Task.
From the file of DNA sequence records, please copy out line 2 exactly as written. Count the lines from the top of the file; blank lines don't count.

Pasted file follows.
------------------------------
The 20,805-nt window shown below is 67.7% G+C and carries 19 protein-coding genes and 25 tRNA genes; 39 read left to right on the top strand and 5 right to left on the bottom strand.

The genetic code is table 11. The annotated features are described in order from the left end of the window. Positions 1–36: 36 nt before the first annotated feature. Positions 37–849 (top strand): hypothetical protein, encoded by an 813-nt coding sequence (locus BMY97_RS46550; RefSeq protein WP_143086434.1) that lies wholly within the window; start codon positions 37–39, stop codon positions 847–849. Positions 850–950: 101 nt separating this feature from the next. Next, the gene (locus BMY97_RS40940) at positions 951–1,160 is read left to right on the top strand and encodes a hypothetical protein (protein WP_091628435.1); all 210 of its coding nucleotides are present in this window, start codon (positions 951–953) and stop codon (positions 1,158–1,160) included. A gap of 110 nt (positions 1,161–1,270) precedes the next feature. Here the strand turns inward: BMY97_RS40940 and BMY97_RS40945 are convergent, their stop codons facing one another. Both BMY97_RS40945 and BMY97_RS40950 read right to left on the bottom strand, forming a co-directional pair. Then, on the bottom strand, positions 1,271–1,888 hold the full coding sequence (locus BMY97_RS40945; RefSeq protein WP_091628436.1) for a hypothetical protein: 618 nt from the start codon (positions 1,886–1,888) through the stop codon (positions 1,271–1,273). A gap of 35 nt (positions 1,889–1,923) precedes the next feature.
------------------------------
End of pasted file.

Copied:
The genetic code is table 11. The annotated features are described in order from the left end of the window. Positions 1–36: 36 nt before the first annotated feature. Positions 37–849 (top strand): hypothetical protein, encoded by an 813-nt coding sequence (locus BMY97_RS46550; RefSeq protein WP_143086434.1) that lies wholly within the window; start codon positions 37–39, stop codon positions 847–849. Positions 850–950: 101 nt separating this feature from the next. Next, the gene (locus BMY97_RS40940) at positions 951–1,160 is read left to right on the top strand and encodes a hypothetical protein (protein WP_091628435.1); all 210 of its coding nucleotides are present in this window, start codon (positions 951–953) and stop codon (positions 1,158–1,160) included. A gap of 110 nt (positions 1,161–1,270) precedes the next feature. Here the strand turns inward: BMY97_RS40940 and BMY97_RS40945 are convergent, their stop codons facing one another. Both BMY97_RS40945 and BMY97_RS40950 read right to left on the bottom strand, forming a co-directional pair. Then, on the bottom strand, positions 1,271–1,888 hold the full coding sequence (locus BMY97_RS40945; RefSeq protein WP_091628436.1) for a hypothetical protein: 618 nt from the start codon (positions 1,886–1,888) through the stop codon (positions 1,271–1,273). A gap of 35 nt (positions 1,889–1,923) precedes the next feature.